In the shadow of the Moon

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In the Shadow of the Moon - 2024

How it Started

In the Shadow of the Moon is the culmination of a six-year-long project that began in the year 2018, following the prior American solar eclipse. 
Back then, I struggled to produce an image with the technical and aesthetic qualities I desired, because the tools available to me were not powerful enough to handle images of the total solar eclipse. 

I realized that if I wanted to do this right, I had to do it myself. So I set out to develop my own image-processing software to tackle the unique photographic challenges presented by the total eclipse.

(Getting set up for the 2017 Total Eclipse)

The Capture

The Corona can only be observed in the narrow path of totality, the stretch of land that falls under the shadow of the Moon. I found myself in Western Ohio for this eclipse, as I was unable to make it to better weather in Maine after I had to completely change my plans away from Texas! The location had some high clouds, but luckily the data I collected was workable. Here's me setting up in a cornfield with the Askar 103, Redcat 61, and a sigma 135mm (not pictured). 

Timeline 1_01_00_00_09.jpg

The photographic dynamic range of the Corona is somewhere on the order of 14 stops of dynamic range. This is impossible to photograph with a single exposure. This is THE hardest dynamic range problem in astrophotography. For this reason, we need to capture many bracketed exposures. This image comprises thirteen different exposure times from 1/1000s all the way to 4s long. Using SetNC, I was able to capture 15 of these brackets to make 15 HDR subframes to stack.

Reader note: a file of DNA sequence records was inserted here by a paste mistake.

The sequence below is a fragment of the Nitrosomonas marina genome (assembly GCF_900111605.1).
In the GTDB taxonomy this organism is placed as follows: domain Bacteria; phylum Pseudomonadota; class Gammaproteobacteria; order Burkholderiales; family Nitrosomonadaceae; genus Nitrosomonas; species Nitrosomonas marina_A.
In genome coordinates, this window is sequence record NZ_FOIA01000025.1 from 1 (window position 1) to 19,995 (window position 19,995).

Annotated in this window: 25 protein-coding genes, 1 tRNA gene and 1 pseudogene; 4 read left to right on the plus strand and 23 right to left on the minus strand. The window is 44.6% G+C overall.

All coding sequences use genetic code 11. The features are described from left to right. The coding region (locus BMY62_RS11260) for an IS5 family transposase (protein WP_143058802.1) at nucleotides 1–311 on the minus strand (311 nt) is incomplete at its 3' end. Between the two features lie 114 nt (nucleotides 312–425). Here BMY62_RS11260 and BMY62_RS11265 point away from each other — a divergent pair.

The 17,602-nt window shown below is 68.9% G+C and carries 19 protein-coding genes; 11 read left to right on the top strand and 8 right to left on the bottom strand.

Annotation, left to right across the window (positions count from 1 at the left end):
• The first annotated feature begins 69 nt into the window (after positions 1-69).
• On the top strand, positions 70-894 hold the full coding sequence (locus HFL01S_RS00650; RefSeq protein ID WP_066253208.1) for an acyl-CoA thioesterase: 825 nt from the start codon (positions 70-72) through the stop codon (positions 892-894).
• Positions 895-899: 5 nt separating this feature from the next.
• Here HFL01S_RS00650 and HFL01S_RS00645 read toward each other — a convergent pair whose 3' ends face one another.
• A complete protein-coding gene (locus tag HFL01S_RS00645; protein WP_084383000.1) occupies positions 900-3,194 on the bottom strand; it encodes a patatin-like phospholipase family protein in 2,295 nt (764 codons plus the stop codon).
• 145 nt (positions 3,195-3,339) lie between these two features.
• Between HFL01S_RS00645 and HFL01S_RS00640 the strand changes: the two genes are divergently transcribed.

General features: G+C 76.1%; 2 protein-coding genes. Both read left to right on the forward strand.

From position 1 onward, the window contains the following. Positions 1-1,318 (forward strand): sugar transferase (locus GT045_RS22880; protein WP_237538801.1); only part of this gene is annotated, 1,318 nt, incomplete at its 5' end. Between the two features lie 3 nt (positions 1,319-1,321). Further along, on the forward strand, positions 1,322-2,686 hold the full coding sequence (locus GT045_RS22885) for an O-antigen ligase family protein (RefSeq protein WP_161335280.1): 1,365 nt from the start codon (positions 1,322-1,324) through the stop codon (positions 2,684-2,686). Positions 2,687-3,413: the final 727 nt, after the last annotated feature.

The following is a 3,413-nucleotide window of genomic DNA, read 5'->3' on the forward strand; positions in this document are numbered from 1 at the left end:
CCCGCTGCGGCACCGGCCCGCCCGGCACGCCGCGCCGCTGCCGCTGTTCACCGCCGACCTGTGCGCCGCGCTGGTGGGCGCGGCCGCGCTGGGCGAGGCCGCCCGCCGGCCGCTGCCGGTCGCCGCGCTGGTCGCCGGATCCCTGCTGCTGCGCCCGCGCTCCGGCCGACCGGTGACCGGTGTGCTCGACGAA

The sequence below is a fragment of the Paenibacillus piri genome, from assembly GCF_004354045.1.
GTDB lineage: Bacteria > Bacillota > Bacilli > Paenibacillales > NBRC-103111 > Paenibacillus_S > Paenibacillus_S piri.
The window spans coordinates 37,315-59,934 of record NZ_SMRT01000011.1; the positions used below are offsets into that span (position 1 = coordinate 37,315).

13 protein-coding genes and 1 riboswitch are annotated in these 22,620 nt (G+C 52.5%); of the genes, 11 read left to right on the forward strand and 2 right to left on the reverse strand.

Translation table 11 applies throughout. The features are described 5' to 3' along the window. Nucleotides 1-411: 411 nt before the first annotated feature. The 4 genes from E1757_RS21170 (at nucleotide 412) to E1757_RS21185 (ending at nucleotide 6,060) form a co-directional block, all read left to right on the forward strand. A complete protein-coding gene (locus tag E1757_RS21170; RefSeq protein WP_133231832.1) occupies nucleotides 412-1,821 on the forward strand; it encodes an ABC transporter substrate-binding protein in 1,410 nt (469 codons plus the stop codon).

You heard me right! Due to the structure of my workflow, each bracket is composed as an HDR subframe to be stacked in the deep sky method, which I will detail later. The other critical thing of note here for the capture is ~calibration~. Calibration of TSE images must be perfect, just as in a deep sky image. For this image I shot around 200 flat frames, 300 bias frames, and 300 dark frames. The dark frames are matched to each of the 13 differing exposure times.

The Software

The challenges were much more complex than I initially thought. To solve these problems I had to educate myself up to the PhD level of image processing in order to understand the algorithm articles online. I wouldn’t be able to realize my vision until only last week, when I was able to solve the final challenges with properly captured images. 

The goal of this software is to visualize the fine detail of the Corona. The Corona is the outermost layer of the Sun’s atmosphere, and it is composed of low-density superheated plasma, up to 1,000,000 degrees Celcius in temperature. The Corona is bent and twisted by the magnetic and radiative forces of the lower layers of the Sun. It is full of amazingly complex and intricate structures.